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Friday, March 28, 2008

Wild Swans...Review

About the book:
Blending the intimacy of memoir and the panoramic sweep of eyewitness history, Wild Swans has become a bestselling classic in thirty languages, with more than ten million copies sold. The story of three generations in twentieth-century China, it is an engrossing record of Mao's impact on China, an unusual window on the female experience in the modern world, and an inspiring tale of courage and love.

Jung Chang describes the life of her grandmother, a warlord's concubine; her mother's struggles as a young idealistic Communist; and her parents' experience as members of the Communist elite and their ordeal during the Cultural Revolution. Chang was a Red Guard briefly at the age of fourteen, then worked as a peasant, a "barefoot doctor," a steelworker, and an electrician. As the story of each generation unfolds, Chang captures in gripping, moving -- and ultimately uplifting -- detail the cycles of violent drama visited on her own family and millions of others caught in the whirlwind of history.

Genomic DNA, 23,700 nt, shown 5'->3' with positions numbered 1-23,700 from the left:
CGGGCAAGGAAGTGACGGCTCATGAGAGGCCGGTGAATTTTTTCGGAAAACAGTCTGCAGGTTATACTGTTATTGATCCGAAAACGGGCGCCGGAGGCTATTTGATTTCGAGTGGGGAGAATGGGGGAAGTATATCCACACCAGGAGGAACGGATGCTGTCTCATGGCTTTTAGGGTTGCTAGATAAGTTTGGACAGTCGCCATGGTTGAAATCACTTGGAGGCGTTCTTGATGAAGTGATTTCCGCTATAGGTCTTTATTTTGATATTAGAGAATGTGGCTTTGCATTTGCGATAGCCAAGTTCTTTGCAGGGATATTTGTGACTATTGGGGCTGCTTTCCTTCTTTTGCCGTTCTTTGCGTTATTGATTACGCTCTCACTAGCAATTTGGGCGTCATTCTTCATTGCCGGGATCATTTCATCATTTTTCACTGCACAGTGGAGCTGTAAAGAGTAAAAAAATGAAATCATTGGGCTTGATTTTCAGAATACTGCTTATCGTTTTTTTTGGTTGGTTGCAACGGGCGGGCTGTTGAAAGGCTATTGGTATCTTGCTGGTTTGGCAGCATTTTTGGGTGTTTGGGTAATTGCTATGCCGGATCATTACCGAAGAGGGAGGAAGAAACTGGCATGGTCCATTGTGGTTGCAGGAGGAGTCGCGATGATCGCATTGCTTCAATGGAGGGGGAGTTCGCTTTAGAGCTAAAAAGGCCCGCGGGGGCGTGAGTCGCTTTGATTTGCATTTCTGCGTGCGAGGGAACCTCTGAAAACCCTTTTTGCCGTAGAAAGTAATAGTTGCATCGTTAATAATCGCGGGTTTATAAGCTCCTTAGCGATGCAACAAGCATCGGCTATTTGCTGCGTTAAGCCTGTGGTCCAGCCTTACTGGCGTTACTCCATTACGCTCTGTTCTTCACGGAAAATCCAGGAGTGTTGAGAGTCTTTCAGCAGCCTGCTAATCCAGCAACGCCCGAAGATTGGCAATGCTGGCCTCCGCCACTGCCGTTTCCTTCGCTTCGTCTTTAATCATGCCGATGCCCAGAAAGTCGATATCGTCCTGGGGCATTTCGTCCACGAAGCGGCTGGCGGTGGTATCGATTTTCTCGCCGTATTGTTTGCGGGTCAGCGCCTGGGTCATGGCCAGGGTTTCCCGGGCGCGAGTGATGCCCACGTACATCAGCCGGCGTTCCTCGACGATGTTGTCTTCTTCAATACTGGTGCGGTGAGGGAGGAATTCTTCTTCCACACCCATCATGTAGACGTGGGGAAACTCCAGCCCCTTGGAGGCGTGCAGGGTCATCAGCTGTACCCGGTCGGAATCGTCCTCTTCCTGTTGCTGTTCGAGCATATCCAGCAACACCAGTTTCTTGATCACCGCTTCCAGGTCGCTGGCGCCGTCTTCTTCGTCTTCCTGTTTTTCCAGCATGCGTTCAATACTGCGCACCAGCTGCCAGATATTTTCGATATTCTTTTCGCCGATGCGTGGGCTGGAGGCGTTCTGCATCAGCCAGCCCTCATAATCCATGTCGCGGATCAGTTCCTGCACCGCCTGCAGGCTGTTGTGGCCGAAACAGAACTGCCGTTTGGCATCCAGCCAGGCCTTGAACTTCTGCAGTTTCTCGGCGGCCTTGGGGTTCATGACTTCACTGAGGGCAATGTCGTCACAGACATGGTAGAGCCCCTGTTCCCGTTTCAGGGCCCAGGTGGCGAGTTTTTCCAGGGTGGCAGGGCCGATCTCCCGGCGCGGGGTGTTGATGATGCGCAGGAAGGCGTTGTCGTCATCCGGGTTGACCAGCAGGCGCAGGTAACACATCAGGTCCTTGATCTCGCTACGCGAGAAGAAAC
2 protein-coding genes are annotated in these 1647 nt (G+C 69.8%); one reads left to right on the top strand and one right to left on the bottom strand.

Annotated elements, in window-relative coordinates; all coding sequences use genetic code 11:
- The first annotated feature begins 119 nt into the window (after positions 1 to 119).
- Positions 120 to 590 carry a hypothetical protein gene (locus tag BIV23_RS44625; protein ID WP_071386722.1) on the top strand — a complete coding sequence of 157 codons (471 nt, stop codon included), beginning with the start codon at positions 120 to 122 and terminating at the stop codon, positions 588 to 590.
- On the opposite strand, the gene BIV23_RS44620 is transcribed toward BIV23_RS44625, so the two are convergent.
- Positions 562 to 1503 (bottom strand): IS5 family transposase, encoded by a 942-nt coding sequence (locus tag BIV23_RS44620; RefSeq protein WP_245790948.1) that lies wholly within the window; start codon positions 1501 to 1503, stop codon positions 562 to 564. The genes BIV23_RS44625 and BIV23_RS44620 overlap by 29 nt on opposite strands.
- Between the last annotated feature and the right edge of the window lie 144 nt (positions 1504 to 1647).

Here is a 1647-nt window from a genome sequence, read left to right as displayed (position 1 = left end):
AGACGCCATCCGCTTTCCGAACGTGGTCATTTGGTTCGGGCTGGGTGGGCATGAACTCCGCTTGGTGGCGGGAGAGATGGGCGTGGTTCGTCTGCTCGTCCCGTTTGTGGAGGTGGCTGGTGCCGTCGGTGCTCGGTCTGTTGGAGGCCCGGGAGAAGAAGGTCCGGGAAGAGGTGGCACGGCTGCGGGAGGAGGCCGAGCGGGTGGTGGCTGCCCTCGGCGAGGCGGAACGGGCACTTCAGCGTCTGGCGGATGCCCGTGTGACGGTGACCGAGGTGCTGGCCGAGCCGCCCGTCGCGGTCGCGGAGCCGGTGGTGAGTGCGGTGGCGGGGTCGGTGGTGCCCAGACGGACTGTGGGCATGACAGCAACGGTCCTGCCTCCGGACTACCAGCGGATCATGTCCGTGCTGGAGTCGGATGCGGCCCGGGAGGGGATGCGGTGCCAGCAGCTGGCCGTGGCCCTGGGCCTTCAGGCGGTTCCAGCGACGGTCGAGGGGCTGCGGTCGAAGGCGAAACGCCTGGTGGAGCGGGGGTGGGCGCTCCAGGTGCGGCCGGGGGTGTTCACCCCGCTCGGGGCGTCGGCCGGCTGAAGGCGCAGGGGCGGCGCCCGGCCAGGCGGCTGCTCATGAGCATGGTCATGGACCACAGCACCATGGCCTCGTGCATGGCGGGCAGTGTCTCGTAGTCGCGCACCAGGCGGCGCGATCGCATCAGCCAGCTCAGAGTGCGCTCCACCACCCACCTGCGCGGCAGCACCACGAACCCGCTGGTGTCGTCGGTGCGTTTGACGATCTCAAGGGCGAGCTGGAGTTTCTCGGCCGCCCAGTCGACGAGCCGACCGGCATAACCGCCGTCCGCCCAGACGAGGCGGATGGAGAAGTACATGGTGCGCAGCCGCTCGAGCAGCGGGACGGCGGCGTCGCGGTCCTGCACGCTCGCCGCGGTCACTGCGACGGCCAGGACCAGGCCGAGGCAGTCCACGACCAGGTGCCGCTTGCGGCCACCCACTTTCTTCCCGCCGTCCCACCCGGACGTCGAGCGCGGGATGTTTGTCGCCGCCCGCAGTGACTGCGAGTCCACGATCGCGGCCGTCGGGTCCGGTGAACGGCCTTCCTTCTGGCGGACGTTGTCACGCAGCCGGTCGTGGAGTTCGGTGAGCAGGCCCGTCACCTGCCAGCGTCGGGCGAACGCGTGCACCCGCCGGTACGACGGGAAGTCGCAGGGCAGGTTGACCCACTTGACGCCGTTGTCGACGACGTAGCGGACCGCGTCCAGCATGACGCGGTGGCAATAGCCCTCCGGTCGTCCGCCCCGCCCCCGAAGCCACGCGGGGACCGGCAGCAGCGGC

I didn't particularly enjoy this book. I know that I'm in a minority in that opinion though. It's not an easy book to read. Nor is it a fast read. Slow books frustrate me. It plods along, but is fascinating and unsettling. It was interesting to me to see the changes that occurred in China in just a few short generations.

Historically it's fascinating and follows the lives of a woman and her mother and grandmother through the reign and fall of warlords, the Japanese occupation, and the rise of Communism and Chairman Mao. Jung Chang paints a beautiful portrait of not only her mother and grandmother, but her father and grandfather. She really captures the horrors of Communism and Mao and the control exerted on the people.

But, more than anything, it's heartbreakingly sad. It's a well-written, interesting book. I just didn't like it.

Thanks to my local library for having a copy I could borrow.  You can purchase your own copy here.

Read 3/08

* * 
2/5 Stars

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